February 20, 2009
President Obama Signs Stimulus Bill Into Law
President Obama has signed into law the “American Recovery and Reinvestment Act of 2009” (ARRA). The massive legislation contains several provisions impacting ASA and its members.
Health Information Technology (HIT)
The bill allocates approximately $19 billion to Medicare and Medicaid for the funding of Health Information Technology (HIT) incentives over five years. This funding is the first significant financial contribution towards advancing the use of electronic health records (EHR). Of particular importance to ASA, the HIT provisions of ARRA include $2 billion in grants to promote interoperability of clinical data repositories or registries, such as ASA’s new Anesthesia Quality Institute, Inc.
ARRA provides up to $44,000 in financial incentives to encourage physicians and hospitals to fully adopt the use of electronic records by 2015. Physicians who adopt HIT initiatives by 2011 will receive a higher bonus ($18,000 in 2011), which will gradually decrease yearly until 2015. Further, Physicians practicing in rural professional shortage areas are eligible for a 10 percent increase in incentive payments.
Conversely, hospitals and physicians generally will be penalized for not implementing HIT by 2015. The penalties will initially be a 1 percent reduction in Medicare payments, and increase by a 1 percent payment reduction per year, with up to 5 percent reduced payments in 2018. The legislation does allow exceptions for significant hardship cases, such as insufficient internet access in rural areas.
Please note that hospital-based providers (including most anesthesiologists) are not eligible for bonus payments or subject to penalties. However, anesthesiologists practicing outside of the hospital (e.g., pain physicians) are eligible for the bonus payments and will be held responsible for implementation deadlines.
The government estimates that the advancement of HIT will ultimately save $12 billion through improved quality of care and care coordination as well as reductions in medical errors and duplicate care.
Federal Medical Assistance Percentage (FMAP)
ARRA includes nearly $87 billion to fund a temporary increase to the Federal Medical Assistance Percentage (FMAP). FMAP is used to determine the federal government’s share of a state’s expenditures for Medicaid.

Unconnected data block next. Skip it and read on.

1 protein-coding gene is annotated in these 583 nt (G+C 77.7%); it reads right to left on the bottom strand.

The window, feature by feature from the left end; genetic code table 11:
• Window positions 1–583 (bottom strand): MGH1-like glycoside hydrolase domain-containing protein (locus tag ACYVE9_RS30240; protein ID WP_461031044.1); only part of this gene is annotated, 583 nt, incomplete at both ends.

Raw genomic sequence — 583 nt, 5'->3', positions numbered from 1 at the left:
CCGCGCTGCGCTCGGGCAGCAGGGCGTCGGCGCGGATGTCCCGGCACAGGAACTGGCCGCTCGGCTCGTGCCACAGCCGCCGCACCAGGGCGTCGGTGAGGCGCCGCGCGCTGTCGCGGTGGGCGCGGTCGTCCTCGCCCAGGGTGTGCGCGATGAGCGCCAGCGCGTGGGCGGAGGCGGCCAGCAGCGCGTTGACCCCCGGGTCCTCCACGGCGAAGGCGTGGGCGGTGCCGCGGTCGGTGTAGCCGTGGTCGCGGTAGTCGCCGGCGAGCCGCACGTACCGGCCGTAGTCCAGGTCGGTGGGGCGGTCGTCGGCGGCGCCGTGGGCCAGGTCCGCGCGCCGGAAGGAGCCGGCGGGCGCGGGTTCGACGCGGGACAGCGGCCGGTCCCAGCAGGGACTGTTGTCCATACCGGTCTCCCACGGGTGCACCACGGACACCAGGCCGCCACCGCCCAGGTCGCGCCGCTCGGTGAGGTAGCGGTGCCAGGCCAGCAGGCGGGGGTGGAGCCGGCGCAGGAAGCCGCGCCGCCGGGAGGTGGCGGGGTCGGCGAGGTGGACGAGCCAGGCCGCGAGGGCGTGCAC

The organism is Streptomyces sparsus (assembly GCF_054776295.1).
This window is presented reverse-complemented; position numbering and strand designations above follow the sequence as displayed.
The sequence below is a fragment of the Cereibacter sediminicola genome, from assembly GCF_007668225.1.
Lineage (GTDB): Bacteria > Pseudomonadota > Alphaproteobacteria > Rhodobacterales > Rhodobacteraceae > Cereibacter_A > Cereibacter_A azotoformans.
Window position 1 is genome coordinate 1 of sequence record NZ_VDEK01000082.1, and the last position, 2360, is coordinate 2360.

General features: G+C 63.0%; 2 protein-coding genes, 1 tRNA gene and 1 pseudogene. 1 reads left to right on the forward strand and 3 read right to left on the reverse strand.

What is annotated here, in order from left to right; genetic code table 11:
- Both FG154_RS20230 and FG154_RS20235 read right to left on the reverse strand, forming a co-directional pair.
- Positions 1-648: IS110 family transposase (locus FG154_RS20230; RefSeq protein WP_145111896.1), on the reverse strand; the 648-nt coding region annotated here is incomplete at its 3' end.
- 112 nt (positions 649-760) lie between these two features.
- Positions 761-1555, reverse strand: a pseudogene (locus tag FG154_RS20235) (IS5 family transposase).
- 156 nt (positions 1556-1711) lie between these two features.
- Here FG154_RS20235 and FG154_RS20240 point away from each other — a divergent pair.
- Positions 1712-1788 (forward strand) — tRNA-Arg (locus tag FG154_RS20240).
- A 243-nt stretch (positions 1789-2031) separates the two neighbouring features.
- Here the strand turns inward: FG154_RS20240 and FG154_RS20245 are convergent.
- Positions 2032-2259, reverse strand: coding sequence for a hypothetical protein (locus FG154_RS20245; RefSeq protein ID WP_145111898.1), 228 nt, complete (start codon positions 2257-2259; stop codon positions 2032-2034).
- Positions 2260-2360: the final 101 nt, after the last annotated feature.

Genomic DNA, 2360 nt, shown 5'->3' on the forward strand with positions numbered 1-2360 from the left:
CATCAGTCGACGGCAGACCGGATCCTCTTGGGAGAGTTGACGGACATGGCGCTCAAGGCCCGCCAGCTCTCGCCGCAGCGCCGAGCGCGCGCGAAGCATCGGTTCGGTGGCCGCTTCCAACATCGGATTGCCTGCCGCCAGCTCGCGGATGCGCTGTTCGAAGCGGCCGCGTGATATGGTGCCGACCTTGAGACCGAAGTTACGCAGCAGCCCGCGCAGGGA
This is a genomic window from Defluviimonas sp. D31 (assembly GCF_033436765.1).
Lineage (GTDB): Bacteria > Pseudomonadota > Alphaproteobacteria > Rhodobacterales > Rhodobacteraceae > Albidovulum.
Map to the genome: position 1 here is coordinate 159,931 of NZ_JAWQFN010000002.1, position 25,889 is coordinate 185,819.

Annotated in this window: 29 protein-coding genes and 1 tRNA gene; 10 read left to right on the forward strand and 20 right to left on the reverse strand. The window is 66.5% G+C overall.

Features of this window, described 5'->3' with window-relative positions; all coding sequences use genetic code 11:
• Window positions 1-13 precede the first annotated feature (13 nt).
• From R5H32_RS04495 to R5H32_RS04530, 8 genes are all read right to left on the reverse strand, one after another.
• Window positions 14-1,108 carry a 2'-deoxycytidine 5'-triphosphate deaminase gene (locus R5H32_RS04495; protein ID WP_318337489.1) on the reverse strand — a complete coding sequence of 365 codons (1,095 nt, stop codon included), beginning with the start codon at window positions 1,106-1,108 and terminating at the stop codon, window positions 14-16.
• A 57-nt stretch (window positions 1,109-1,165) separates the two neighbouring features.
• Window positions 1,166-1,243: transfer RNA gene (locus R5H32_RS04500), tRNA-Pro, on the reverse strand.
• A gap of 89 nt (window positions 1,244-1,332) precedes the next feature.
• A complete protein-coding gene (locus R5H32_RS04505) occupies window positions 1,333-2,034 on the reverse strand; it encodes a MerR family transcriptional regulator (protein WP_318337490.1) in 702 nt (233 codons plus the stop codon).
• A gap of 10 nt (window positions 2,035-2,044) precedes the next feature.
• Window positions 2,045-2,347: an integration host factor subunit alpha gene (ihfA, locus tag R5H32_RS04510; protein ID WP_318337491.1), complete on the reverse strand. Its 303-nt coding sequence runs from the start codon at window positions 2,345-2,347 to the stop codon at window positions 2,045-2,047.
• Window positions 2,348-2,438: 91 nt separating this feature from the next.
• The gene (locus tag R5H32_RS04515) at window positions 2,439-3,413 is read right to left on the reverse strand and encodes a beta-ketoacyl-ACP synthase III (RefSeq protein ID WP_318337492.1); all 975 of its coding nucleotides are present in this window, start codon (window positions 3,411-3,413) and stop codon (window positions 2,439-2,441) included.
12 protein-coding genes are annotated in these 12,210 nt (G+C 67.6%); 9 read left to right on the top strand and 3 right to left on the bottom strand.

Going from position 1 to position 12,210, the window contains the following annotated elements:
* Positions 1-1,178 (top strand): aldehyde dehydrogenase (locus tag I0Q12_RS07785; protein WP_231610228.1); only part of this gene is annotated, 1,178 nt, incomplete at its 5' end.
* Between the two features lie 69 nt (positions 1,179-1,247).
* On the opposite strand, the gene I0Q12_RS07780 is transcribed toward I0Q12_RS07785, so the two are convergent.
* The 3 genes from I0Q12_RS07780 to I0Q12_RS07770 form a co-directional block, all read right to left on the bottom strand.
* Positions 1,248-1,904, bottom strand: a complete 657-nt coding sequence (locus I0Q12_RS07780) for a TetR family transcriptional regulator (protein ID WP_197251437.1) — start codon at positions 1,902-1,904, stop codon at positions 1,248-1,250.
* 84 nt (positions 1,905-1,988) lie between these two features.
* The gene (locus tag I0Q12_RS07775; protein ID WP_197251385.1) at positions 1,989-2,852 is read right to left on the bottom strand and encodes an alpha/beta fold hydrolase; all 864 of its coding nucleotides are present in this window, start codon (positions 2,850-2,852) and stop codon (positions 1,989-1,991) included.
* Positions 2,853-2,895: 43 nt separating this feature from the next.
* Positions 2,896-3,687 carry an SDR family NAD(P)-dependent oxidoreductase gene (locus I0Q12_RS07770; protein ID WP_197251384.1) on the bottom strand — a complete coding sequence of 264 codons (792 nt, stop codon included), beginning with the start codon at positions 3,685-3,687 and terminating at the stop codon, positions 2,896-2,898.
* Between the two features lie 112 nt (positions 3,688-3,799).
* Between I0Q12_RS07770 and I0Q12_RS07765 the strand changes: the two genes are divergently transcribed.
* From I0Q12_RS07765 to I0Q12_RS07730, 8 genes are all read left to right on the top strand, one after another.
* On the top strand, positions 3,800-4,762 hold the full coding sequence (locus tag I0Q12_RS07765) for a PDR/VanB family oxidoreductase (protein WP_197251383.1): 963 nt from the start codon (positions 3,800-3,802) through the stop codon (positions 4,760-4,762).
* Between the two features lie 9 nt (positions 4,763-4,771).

The bill increases FMAP by 6.2 percent for all states effective during the 27-month period between Oct. 1, 2008, and Dec. 31, 2010. States with high increases in unemployment will receive an additional FMAP bonus.
It is anticipated that these funds will help states avoid significant changes to their Medicaid program.
Comparative Effectiveness Research (CER)
The legislation provides a total of $1.1 billion in funding for projects related to comparative effectiveness research (CER). It establishes the Federal Coordinating Council for Comparative Effectiveness Research (FCC-CER), to be comprised of up to 15 representatives of federal agencies. At least half of the representatives must be physicians or other experts with clinical expertise.
The newly-created FCC-CER is tasked with a number of priorities: reducing duplication of efforts, encouraging coordinated and complementary uses of resources, coordinating related health services research, and making recommendations to Congress and the Administration on CER infrastructure requirements.
ARRA specifies that the FCC-CER will not mandate coverage, reimbursement or other policies of public or private payers.
The stimulus package includes premium subsidies for individuals using COBRA. The subsidies will pay sixty-five percent of the COBRA premiums for up to 9 months for employees who have been involuntarily laid off between September 1, 2008 and December 31, 2009. An individual income of less than $145,000 ($290,000 for joint filers) is required to qualify for the subsidy. The Joint Committee on Taxation estimates that this provision would help 7 million people maintain their health insurance after losing their jobs.
Indirect Medical Education (IME) payments
The legislation also allows for the continuation of full Medicare payments to teaching hospitals for indirect medical education (IME) for fiscal year 2009. IME payments were slated for reduction in 2009. The subsidy included in ARRA will help maintain our academic centers and their financial viability.
Although far from a perfect bill, the stimulus does include important provisions that will ultimately help patients and their physicians. The ASA will continue to monitor the implementation of ARRA and will provide updates to its members.